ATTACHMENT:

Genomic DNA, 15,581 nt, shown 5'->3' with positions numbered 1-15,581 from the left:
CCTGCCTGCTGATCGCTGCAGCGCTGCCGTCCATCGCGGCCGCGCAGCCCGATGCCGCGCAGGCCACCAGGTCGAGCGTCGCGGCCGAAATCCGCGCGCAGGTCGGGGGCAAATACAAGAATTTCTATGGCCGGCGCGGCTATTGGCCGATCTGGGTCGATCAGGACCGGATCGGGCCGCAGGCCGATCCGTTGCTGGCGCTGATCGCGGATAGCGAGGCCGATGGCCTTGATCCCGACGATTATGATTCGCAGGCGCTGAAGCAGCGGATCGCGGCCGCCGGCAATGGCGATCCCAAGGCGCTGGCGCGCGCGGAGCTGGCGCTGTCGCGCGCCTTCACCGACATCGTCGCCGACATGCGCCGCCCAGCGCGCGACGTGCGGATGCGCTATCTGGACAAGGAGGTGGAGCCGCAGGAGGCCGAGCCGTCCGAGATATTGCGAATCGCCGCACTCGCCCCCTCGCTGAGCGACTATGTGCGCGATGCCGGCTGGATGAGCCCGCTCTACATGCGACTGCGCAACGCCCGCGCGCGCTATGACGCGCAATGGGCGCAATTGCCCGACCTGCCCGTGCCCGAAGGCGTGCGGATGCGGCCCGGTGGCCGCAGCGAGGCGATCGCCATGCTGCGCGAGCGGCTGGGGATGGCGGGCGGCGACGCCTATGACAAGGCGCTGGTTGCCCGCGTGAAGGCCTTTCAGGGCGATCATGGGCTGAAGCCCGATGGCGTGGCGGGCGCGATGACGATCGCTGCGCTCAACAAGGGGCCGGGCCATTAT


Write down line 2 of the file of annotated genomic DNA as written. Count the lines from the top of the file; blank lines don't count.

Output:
CCTGCCTGCTGATCGCTGCAGCGCTGCCGTCCATCGCGGCCGCGCAGCCCGATGCCGCGCAGGCCACCAGGTCGAGCGTCGCGGCCGAAATCCGCGCGCAGGTCGGGGGCAAATACAAGAATTTCTATGGCCGGCGCGGCTATTGGCCGATCTGGGTCGATCAGGACCGGATCGGGCCGCAGGCCGATCCGTTGCTGGCGCTGATCGCGGATAGCGAGGCCGATGGCCTTGATCCCGACGATTATGATTCGCAGGCGCTGAAGCAGCGGATCGCGGCCGCCGGCAATGGCGATCCCAAGGCGCTGGCGCGCGCGGAGCTGGCGCTGTCGCGCGCCTTCACCGACATCGTCGCCGACATGCGCCGCCCAGCGCGCGACGTGCGGATGCGCTATCTGGACAAGGAGGTGGAGCCGCAGGAGGCCGAGCCGTCCGAGATATTGCGAATCGCCGCACTCGCCCCCTCGCTGAGCGACTATGTGCGCGATGCCGGCTGGATGAGCCCGCTCTACATGCGACTGCGCAACGCCCGCGCGCGCTATGACGCGCAATGGGCGCAATTGCCCGACCTGCCCGTGCCCGAAGGCGTGCGGATGCGGCCCGGTGGCCGCAGCGAGGCGATCGCCATGCTGCGCGAGCGGCTGGGGATGGCGGGCGGCGACGCCTATGACAAGGCGCTGGTTGCCCGCGTGAAGGCCTTTCAGGGCGATCATGGGCTGAAGCCCGATGGCGTGGCGGGCGCGATGACGATCGCTGCGCTCAACAAGGGGCCGGGCCATTAT